Re:Various Questions (1)

fractoid (1076465) | more than 5 years ago | (#27411083)

As long as they can supply me with new, synthetic liver and kidney before this faux-blood kills my current ones, I'm all for it.

I like the idea of being able to take my liver in for a tuneup instead of just having to stop drinking for a week every now and then. ;)

Re:Various Questions (1)

JuzzFunky (796384) | more than 5 years ago | (#27412525)

When it becomes more efficient at carrying oxygen than blood, will it be banned in all professional sport?

Re:Various Questions (0)

Anonymous Coward | more than 5 years ago | (#27410615)

More important questions:

1. What kind of storage requirements does this have? (refrigeration? or can I keep it in a first aid kit)
2. What kind of lifespan? (Can I buy once and forget about it? This is important for effective cost)

Giving an IV is a skill that can be trained to non medical people. In the military, every event with any risk of injury (even just standing outside in formation) usually has someone with a first aid bag (not a medic; any profession). They're trained to give an IV with saline if someone gets dehydrated and passes out.

Designer colors? (1)

Hoyty1 (1502645) | more than 5 years ago | (#27402823)

Can I start drawing up business plans for my designer blood company? Green, maybe blue? What ever color you want it's up to you!

Maybe a nice neon pink?

Re:Designer colors? (1)

PolygamousRanchKid (1290638) | more than 5 years ago | (#27403473)

Radium. I want mine to glow in the dark.

But you bring up an interesting point: does artificial blood have types? Rh factor?

I am not knowledgeable in this area of science, but if these researchers have created something that can cart oxygen around in the bloodstream . . . they'd better start practicing their Swedish for their Nobel prize.

Re:Designer colors? (0)

Anonymous Coward | more than 5 years ago | (#27413209)

> But you bring up an interesting point: does artificial blood have types? Rh factor?

No. Blood type kinda is a property of your red blood cells but unrelated to their ability to transport oxygen. To make artificial blood with a 'blood type' the scientists would have to specifically add that property to the artificial blood.

Re:Designer colors? (1)

Tetsujin (103070) | more than 5 years ago | (#27405335)

Can I start drawing up business plans for my designer blood company? Green, maybe blue? What ever color you want it's up to you!

    Maybe a nice neon pink?

You'd have a whole bunch of Klingon Language Camp types waiting in line for that one...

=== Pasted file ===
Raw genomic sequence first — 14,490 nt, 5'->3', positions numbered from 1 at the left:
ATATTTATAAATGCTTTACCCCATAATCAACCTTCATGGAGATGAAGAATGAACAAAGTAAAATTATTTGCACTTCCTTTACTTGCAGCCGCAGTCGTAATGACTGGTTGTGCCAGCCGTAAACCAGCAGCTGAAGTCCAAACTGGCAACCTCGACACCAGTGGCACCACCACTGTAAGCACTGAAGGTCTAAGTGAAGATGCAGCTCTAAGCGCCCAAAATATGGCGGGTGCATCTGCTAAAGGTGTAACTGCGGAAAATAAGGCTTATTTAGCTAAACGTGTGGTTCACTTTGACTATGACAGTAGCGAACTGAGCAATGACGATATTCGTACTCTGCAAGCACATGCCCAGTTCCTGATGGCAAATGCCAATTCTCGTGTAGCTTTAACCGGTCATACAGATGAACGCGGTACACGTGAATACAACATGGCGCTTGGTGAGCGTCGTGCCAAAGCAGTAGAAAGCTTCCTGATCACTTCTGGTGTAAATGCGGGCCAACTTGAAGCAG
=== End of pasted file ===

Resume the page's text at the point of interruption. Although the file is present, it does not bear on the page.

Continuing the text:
Technocracy (1)

Thanshin (1188877) | more than 5 years ago | (#27402849)

This is clearly still unreal technology/Technocracy magic.

Some Vampire/Mage crossover munchkin is trying to change the consensual reality so the paradox stops popping his head open whenever he tries to conjure blood.

Obviously.

Re:Technocracy (0)

Anonymous Coward | more than 5 years ago | (#27410145)

This is clearly still unreal technology/Technocracy magic.

Some Vampire/Mage crossover munchkin is trying to change the consensual reality so the paradox stops popping his head open whenever he tries to conjure blood.

Obviously.

Wait, what?

Re:Technocracy (1)

Redfeather (1033680) | more than 5 years ago | (#27410279)

I never thought it would happen. But someone out-geeked Slashdot.

Make ER work simpler (4, Informative)

Anonymous Monkey (795756) | more than 5 years ago | (#27402885)

This would be a great thing in the ER. Blood type rejection is a major cause of complications and death. If we could develop something as safe as saline solution, that would not be rejected by the body, and would help carry oxygen it would simplify things greatly. It wouldn't even need to carry oxygen as well as blood to be effective. Human blood can be diluted to 10% and still carry enough oxygen, so if this fluid was greater than 5% as effective as blood and the patient had not blead out completely it would be more than enough.

Re:Make ER work simpler (4, Informative)

chuckymonkey (1059244) | more than 5 years ago | (#27403005)

It'll also be great on the battlefield. We lost a lot of soldiers just do to the fact that they were being pumped full of saline and by the time they made it to the base their blood looked like pink koolaid.

Re:Make ER work simpler (1)

Anonymous Monkey (795756) | more than 5 years ago | (#27403543)

The more I think about this the better it gets. No virus risk (HIV, herpes, hepatitis). No blood type risk. No rejection risk. Not as perishable as real blood. Add in iron and erythropoitien to help regrow the patients own blood and you have a great lifesaving tool.

Sign me up (1)

MichaelSmith (789609) | more than 5 years ago | (#27411163)

Seriously, blood is a core component for our bodies. Once you can swap it out with something better you get a lot more options. Artificial hearts tend to cause clotting. How about replacing the blood at the same time?

Along similar lines, I wonder how hard it would be to keep a brain (just the brain) alive on life support. Hook it up to an external interface (not simple, I know) then live virtually forever.

Was an article about blood substitutes in popsci (2, Informative)

vecctor (935163) | more than 5 years ago | (#27406335)

I remembered reading about this topic in popular science. Here is the article: